I reworked that chapter so that the reader would know about Rocky Flats and the fire, even though my family has no idea. (Of course, we didn’t learn about the fire until years later.) There is something horrifying about the betrayal that happens in this opening chapter: the innocent family pursuing the American dream at the same time that their government, and corporations like Dow and Rockwell, are knowingly putting their lives at risk.
The answer, of course, is “Rocky Mountain High.” When we were kids, my family went on Sunday drives through the Colorado mountains. My parents were completely awed by the beauty of Colorado. While they enjoyed the scenery, my siblings and I were scrunched in the backseat of our station wagon, fussing and pinching each other. To calm the chaos, my parents would get us to start singing, with my dad taking the lead. What did we sing? “Rocky Mountain High.” I’ll go out on a limb here and admit that I know the lyrics to all John Denver’s songs. [Um...we will try to get proof of this when Kristen comes to BookPeople…stay tuned. And yes, we will be including the Muppets Christmas album in the quiz.]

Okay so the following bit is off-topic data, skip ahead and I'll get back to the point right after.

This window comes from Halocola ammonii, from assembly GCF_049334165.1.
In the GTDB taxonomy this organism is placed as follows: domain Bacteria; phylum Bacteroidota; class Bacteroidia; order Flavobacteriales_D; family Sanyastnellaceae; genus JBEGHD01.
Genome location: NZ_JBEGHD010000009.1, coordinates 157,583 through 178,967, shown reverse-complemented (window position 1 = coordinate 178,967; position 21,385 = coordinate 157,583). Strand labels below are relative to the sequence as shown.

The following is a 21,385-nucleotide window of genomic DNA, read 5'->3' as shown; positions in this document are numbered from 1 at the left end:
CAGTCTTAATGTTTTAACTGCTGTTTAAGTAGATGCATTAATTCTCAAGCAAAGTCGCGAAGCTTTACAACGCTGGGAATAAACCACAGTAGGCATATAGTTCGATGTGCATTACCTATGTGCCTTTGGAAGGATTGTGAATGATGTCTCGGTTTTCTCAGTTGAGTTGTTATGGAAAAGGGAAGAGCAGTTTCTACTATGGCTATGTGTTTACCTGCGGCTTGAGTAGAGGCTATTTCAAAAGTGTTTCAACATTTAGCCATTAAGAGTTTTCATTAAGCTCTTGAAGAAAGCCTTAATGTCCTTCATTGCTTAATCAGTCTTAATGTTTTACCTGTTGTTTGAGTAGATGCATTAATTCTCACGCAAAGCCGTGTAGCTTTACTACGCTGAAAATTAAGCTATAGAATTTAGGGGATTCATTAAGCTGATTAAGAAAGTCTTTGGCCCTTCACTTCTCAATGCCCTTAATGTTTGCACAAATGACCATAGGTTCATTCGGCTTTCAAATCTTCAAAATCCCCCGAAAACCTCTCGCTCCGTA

8. Jim Stone is one of the heroes in this book, a whistle blower. Will you talk a bit about his concerns?